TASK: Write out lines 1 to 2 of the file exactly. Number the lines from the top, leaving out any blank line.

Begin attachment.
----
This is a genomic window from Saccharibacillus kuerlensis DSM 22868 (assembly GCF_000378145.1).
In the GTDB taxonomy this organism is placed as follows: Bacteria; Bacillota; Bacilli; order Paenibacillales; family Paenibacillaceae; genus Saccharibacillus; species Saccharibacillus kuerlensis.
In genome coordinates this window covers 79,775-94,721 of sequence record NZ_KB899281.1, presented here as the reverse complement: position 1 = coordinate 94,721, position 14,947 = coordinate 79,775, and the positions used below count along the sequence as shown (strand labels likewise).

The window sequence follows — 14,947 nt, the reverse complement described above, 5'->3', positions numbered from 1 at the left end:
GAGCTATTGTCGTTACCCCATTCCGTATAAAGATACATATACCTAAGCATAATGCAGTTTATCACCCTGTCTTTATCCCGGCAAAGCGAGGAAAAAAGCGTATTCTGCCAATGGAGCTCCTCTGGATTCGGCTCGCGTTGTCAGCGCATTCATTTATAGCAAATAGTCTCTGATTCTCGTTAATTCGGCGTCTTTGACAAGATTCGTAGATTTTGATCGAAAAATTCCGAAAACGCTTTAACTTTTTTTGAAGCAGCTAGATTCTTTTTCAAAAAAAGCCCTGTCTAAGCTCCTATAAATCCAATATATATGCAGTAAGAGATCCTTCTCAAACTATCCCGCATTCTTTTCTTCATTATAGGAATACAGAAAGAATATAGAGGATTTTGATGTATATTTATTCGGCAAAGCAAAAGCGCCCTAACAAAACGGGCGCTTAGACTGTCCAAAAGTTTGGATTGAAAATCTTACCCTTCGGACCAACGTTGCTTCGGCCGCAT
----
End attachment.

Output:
This is a genomic window from Saccharibacillus kuerlensis DSM 22868 (assembly GCF_000378145.1).
In the GTDB taxonomy this organism is placed as follows: Bacteria; Bacillota; Bacilli; order Paenibacillales; family Paenibacillaceae; genus Saccharibacillus; species Saccharibacillus kuerlensis.